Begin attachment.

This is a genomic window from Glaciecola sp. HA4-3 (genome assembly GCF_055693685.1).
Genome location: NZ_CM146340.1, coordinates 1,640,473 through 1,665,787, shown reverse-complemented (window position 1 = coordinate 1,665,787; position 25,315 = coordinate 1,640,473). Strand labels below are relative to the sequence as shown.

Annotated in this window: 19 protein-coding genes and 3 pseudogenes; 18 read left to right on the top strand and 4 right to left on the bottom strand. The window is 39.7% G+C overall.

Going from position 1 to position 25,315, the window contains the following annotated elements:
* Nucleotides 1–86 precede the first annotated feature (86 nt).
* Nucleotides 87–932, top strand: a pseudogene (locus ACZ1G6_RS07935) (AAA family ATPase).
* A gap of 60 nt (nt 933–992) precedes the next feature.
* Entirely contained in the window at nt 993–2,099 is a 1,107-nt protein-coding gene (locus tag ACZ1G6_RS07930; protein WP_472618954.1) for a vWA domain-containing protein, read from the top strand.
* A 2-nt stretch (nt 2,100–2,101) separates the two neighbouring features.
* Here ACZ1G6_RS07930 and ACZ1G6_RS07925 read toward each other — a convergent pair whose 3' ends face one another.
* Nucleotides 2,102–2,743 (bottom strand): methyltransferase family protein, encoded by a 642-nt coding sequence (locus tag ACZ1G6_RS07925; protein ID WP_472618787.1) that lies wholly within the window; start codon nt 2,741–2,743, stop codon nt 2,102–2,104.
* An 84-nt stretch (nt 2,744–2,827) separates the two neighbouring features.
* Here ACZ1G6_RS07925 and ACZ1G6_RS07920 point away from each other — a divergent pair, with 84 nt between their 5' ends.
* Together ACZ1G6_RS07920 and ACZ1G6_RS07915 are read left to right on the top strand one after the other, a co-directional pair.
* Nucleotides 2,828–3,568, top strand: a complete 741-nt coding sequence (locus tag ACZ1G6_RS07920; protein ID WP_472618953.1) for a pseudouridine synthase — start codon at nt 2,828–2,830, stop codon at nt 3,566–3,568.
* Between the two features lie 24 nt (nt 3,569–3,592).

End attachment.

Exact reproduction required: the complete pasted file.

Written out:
This is a genomic window from Glaciecola sp. HA4-3 (genome assembly GCF_055693685.1).
Genome location: NZ_CM146340.1, coordinates 1,640,473 through 1,665,787, shown reverse-complemented (window position 1 = coordinate 1,665,787; position 25,315 = coordinate 1,640,473). Strand labels below are relative to the sequence as shown.

Annotated in this window: 19 protein-coding genes and 3 pseudogenes; 18 read left to right on the top strand and 4 right to left on the bottom strand. The window is 39.7% G+C overall.

Going from position 1 to position 25,315, the window contains the following annotated elements:
* Nucleotides 1–86 precede the first annotated feature (86 nt).
* Nucleotides 87–932, top strand: a pseudogene (locus ACZ1G6_RS07935) (AAA family ATPase).
* A gap of 60 nt (nt 933–992) precedes the next feature.
* Entirely contained in the window at nt 993–2,099 is a 1,107-nt protein-coding gene (locus tag ACZ1G6_RS07930; protein WP_472618954.1) for a vWA domain-containing protein, read from the top strand.
* A 2-nt stretch (nt 2,100–2,101) separates the two neighbouring features.
* Here ACZ1G6_RS07930 and ACZ1G6_RS07925 read toward each other — a convergent pair whose 3' ends face one another.
* Nucleotides 2,102–2,743 (bottom strand): methyltransferase family protein, encoded by a 642-nt coding sequence (locus tag ACZ1G6_RS07925; protein ID WP_472618787.1) that lies wholly within the window; start codon nt 2,741–2,743, stop codon nt 2,102–2,104.
* An 84-nt stretch (nt 2,744–2,827) separates the two neighbouring features.
* Here ACZ1G6_RS07925 and ACZ1G6_RS07920 point away from each other — a divergent pair, with 84 nt between their 5' ends.
* Together ACZ1G6_RS07920 and ACZ1G6_RS07915 are read left to right on the top strand one after the other, a co-directional pair.
* Nucleotides 2,828–3,568, top strand: a complete 741-nt coding sequence (locus tag ACZ1G6_RS07920; protein ID WP_472618953.1) for a pseudouridine synthase — start codon at nt 2,828–2,830, stop codon at nt 3,566–3,568.
* Between the two features lie 24 nt (nt 3,569–3,592).